Sitting at the wooden table situated in the front of The Needlecraft Center, the Main Street shop that she’s owned for 45 years, Elaine McArn is surrounded by yarn spools. As knitting needles dance delicately in her hands, she peers through the glass each day to watch life unwind on Davidson’s sidewalks.
The characters that saunter in and out of view are just as colorful as the fiber she’s holding. Children with ice cream dripping down their lips. Professors carrying stacks full of books at their sides. Charlotteans pausing at storefronts, taking a break from city life.
“We’ve thought about moving our worktable into the other room,” McArn says. “I can’t bear the thought; we have a window to the world here.”
Life is best captured on Davidson’s sidewalks, but it flourishes on front porches in down-the-road Cornelius.
If two’s company, but three’s a crowd, then four is the precisely perfect number of rocking chairs on a Cornelius porch. In summer months, these porches are stages, where friends gather to soak in the light from the setting sun. And come rush hour on any day of the year, Cornelius’ beloved Waving Man posts up on the porch of his duplex to do what he’s done for the past three decades: wave at strangers-turned-friends in cars that drive by.
Two towns, one road. The patchwork of Davidson and Cornelius is best reflected by the towns’ shared Main Street. On one end: impressive lawns belonging to an equally impressive college that bears the town’s name. On the other: untamed yards that sprawl before friendly bungalow houses with metal roofs.
However different Cornelius and Davidson might appear from each other, both are imbued with collective pride and love felt by those who live here. They are uniquely spirited but happily coexist, with many locals living in one town and working in the other. These are two towns that thrive on the differences between.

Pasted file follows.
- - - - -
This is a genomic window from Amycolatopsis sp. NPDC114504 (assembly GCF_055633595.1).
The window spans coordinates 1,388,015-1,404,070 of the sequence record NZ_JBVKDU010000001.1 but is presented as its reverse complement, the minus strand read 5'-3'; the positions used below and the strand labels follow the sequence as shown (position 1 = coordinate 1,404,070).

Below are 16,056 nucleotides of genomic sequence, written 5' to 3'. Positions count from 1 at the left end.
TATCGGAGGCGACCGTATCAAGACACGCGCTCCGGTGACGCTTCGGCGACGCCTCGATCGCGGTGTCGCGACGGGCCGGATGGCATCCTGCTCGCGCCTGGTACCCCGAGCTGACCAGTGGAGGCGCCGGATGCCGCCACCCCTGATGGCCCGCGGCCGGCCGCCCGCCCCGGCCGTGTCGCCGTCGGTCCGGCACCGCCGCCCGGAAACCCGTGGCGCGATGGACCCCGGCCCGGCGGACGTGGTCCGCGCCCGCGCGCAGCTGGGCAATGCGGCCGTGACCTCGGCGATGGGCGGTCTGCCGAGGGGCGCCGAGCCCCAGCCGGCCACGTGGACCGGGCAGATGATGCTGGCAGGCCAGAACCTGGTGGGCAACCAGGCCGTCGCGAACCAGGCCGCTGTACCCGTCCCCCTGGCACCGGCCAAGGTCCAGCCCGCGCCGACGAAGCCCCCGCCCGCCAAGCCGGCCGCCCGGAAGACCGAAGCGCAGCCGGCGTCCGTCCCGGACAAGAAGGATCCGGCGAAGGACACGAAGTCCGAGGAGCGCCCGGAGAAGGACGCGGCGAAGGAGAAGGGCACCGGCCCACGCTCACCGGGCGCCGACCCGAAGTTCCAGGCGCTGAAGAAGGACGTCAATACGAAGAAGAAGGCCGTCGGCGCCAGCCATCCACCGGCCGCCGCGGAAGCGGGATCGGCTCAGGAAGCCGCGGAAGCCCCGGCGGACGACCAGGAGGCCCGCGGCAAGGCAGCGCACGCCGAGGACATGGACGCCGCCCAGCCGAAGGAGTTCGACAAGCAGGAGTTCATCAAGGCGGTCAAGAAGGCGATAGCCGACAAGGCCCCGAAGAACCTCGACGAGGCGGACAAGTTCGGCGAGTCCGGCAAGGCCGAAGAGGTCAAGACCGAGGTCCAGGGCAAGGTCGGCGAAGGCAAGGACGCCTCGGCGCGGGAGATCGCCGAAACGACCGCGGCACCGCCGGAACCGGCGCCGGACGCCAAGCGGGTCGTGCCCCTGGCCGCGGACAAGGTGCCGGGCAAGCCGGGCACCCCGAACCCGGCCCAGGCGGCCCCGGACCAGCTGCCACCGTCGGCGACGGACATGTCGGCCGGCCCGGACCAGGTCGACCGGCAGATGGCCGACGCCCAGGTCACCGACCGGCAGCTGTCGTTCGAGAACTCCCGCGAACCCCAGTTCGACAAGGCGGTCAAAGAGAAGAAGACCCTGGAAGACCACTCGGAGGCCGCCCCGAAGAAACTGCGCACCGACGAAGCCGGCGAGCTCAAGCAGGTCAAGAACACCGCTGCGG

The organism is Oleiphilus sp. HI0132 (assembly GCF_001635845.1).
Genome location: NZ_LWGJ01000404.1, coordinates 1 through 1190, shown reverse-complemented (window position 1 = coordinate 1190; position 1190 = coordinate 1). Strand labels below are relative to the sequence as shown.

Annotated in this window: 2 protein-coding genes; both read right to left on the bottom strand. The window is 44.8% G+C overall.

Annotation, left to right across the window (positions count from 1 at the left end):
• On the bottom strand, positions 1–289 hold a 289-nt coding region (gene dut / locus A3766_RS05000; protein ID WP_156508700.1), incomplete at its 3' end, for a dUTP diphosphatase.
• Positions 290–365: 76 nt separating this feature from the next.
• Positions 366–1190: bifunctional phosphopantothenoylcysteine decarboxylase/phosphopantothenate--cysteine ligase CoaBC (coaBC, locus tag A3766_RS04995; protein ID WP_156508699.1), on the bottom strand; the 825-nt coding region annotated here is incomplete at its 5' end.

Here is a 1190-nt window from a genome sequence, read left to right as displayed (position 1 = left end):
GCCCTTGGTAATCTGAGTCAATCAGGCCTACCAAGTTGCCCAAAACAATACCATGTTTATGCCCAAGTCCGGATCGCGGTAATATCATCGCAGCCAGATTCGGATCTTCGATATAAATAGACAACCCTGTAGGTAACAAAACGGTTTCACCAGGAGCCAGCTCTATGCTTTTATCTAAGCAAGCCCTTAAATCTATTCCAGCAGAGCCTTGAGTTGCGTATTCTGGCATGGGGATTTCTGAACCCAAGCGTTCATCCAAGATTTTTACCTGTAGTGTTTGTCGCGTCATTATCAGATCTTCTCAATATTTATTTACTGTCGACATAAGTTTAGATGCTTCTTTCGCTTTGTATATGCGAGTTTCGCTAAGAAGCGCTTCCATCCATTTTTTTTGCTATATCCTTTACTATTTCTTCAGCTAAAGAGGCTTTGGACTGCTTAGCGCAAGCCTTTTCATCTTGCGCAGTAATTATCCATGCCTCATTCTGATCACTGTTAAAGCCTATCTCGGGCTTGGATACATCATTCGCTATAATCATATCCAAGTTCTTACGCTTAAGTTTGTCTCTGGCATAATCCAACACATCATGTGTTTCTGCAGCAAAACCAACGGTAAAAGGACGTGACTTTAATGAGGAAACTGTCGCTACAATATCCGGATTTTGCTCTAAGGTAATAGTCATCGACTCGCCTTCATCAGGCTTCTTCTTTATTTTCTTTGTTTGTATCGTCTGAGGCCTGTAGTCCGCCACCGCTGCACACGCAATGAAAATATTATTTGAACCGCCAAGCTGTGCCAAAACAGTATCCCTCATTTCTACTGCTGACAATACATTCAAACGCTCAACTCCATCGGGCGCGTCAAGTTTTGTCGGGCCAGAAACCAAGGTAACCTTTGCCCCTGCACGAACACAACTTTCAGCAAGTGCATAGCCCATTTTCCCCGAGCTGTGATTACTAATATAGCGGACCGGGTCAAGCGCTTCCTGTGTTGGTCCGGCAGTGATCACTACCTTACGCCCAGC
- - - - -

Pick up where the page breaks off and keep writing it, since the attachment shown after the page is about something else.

“You don’t want to go out the door and see yourself,” McArn says.
Those who live here wouldn’t have it any other way.
But just over century ago, the relationship between Davidson and Cornelius was frayed, and it was the very cotton that the region was built on that tore people apart.
Before 1893, there was no Cornelius. In the years before that, Davidson’s two major cotton firms were at odds about whether the town should appoint an official cotton weigher. When someone was eventually appointed following a contentious election, the firm in opposition moved its operations just outside of the Davidson town limits.
The new location turned out to be convenient for many of the cotton farmers, and the industry began to grow. Cornelius was established, and Davidson was the town that became two.
“Cornelius has always been founded on the people’s movement of really being free and owning yourself and commerce,” says Jessica Boye, who is part of Bella Love, a team that is helping to revitalize Old Town Cornelius.
While Davidson has long had the college as its stable pillar in good times and bad, Cornelius was more closely tied to the textile industry that unraveled over the decades. Revitalizing Cornelius has required collective scrappiness, and the town’s residents are protective of their own. Everyone loves an underdog.
“You never know when someone you’re going to meet will be a small piece of the puzzle,” Katie Dixon says. Dixon’s fitness studio, Kadi Fit, is a part of the Oak Street Mill, which serves as a creative hub for Cornelius. She regularly hosts community events in the space to promote local makers and creators.